Axonopathy may result from nutritional deficiencies (most commonly, of thiamin or vitamin B6, B12, or E) or from excess intake of vitamin B6 or alcohol. Less common metabolic causes include hypothyroidism, porphyria, sarcoidosis, and amyloidosis. Other causes include certain infections (eg, Lyme disease), drugs (eg, nitrous oxide), and exposure to certain chemicals (eg, Agent Orange, n-hexane) or heavy metals (eg, lead, arsenic, mercury).
In a paraneoplastic syndrome associated with small-cell lung cancer, loss of dorsal root ganglia and their sensory axons results in subacute sensory neuropathy.
Primary axon dysfunction may begin with symptoms of large- or small-fiber dysfunction or both. Usually, the resulting neuropathy has a distal symmetric, stocking-glove distribution; it evenly affects the lower extremities before the upper extremities and progresses symmetrically from distal to proximal areas.
Asymmetric axonopathy can result from parainfectious or vascular disorders.
Polyneuropathy is suspected in patients with diffuse or multifocal sensory deficits, weakness without hyperreflexia, or both. However, if findings are relatively diffuse but began asymmetrically, the cause may be multiple mononeuropathy.
Clinical findings, particularly tempo of onset, help clinicians diagnose and identify the cause of polyneuropathy, as in the following:
Asymmetric neuropathies suggest a disorder affecting the myelin sheath or vasa nervorum.
Symmetric, distal neuropathies suggest toxic or metabolic causes.
Slowly progressive, chronic neuropathies tend to be inherited or due to long-term toxic exposure or metabolic disorders.
Acute neuropathies suggest an autoimmune cause, vasculitis, a toxin, an infection, or a postinfectious cause or possibly a drug or cancer.
Rash, skin ulcers, and Raynaud syndrome in patients with an asymmetric axonal neuropathy suggest a hypercoagulable state or parainfectious or autoimmune vasculitis.
Weight loss, fever, lymphadenopathy, and mass lesions suggest a tumor or paraneoplastic syndrome.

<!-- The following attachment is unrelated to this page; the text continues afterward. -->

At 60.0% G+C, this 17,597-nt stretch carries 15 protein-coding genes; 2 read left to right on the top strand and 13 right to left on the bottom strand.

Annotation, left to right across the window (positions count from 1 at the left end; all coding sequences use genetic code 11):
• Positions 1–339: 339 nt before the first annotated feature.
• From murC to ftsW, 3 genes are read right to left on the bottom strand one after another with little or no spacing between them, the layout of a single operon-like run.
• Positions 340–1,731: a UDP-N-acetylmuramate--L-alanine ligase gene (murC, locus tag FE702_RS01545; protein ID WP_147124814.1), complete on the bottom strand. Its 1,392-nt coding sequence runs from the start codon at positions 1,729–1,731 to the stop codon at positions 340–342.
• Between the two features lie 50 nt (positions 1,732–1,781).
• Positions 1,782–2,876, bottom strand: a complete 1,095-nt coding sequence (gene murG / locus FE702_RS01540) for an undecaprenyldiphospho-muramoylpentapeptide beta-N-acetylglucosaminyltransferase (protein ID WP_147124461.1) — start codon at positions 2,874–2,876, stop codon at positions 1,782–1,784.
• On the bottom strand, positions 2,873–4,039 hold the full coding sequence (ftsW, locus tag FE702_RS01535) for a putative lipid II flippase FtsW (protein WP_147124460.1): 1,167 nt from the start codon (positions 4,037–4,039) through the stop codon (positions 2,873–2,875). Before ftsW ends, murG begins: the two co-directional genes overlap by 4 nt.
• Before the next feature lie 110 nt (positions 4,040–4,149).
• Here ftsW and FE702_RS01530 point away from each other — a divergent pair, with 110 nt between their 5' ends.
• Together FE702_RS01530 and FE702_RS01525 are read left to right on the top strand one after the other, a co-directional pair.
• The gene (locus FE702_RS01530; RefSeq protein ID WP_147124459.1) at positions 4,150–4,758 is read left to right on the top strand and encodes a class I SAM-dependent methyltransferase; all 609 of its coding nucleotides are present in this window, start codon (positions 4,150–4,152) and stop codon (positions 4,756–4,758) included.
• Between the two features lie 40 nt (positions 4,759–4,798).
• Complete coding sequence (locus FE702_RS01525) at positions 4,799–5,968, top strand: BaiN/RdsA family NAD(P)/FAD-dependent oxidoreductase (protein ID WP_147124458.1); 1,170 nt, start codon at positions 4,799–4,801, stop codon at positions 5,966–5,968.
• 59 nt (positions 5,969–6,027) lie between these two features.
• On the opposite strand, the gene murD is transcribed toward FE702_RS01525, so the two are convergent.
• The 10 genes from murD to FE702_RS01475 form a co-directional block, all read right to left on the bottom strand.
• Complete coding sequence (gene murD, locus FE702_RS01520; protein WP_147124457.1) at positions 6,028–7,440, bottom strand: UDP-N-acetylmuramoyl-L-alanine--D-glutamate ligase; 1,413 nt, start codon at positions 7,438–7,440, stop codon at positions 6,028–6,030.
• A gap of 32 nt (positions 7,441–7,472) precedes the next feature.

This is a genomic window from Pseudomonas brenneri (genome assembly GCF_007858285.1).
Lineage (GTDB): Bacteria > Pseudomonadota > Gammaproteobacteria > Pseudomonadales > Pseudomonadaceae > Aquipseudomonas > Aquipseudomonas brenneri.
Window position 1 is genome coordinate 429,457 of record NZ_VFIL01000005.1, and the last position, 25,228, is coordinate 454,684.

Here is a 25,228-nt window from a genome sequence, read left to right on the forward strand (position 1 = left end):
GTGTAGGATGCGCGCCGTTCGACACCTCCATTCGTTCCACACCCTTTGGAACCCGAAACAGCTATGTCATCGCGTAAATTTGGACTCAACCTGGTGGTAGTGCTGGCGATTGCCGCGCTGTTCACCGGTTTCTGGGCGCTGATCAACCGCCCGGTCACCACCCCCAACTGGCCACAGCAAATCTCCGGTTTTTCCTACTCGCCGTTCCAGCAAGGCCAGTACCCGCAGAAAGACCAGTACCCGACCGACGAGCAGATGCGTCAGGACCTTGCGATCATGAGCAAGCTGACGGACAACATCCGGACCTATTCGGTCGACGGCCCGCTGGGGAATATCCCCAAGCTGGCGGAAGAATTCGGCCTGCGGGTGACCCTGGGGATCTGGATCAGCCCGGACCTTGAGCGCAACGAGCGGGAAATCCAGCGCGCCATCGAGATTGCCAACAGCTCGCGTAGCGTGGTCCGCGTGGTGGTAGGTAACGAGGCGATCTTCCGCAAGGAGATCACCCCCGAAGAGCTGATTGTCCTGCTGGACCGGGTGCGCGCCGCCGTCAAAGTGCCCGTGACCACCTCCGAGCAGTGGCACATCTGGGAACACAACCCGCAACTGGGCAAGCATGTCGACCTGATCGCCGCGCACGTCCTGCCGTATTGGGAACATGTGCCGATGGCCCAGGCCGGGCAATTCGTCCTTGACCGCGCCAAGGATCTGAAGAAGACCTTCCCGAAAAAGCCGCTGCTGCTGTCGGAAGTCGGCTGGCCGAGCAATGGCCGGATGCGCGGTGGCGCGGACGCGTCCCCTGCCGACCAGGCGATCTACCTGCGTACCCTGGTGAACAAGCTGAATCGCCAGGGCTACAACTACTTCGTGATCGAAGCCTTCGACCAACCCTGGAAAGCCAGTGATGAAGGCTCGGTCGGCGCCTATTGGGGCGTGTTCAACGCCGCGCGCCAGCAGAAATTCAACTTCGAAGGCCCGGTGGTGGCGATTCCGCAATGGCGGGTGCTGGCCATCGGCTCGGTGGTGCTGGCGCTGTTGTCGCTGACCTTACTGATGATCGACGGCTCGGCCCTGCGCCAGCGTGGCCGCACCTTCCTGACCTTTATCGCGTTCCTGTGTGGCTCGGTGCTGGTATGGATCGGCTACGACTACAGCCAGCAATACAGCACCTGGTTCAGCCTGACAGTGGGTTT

Axonopathies should be considered in all patients with polyneuropathy.
Regardless of clinical findings, electromyography (EMG) and nerve conduction studies are necessary to classify the type of neuropathy. At a minimum, EMG of both lower extremities should be done to assess for asymmetry and full extent of axon loss.
Because EMG and nerve conduction studies assess primarily large myelinated fibers in distal limb segments, EMG may be normal in patients with proximal myelin dysfunction (eg, early in Guillain-Barré syndrome) and in patients with primarily small-fiber dysfunction. In such cases, quantitative sensory or autonomic testing or skin punch biopsy may be done depending on the presenting symptoms.
Baseline laboratory tests for all patients include CBC, electrolytes, renal function tests, rapid plasma reagin test, a 2-h glucose tolerance test, and measurement of fasting plasma glucose, HbA1C, vitamin B12, folate, and thyroid-stimulating hormone. Some clinicians include serum protein electrophoresis. The need for other tests is determined by polyneuropathy subtype. When EMG and clinical differentiation are inconclusive, tests for all subtypes may be necessary.
For acute myelin dysfunction neuropathies, the approach is the same as that for Guillain-Barré syndrome; forced vital capacity is measured to check for incipient respiratory failure. In acute or chronic myelin dysfunction, tests for infectious disorders and immune dysfunction, including tests for hepatitis and HIV and serum protein electrophoresis, are done. A lumbar puncture should also be done; myelin dysfunction due to an autoimmune response often causes albuminocytologic dissociation: increased CSF protein (> 45 mg%) but normal WBC count (≤ 5/μL).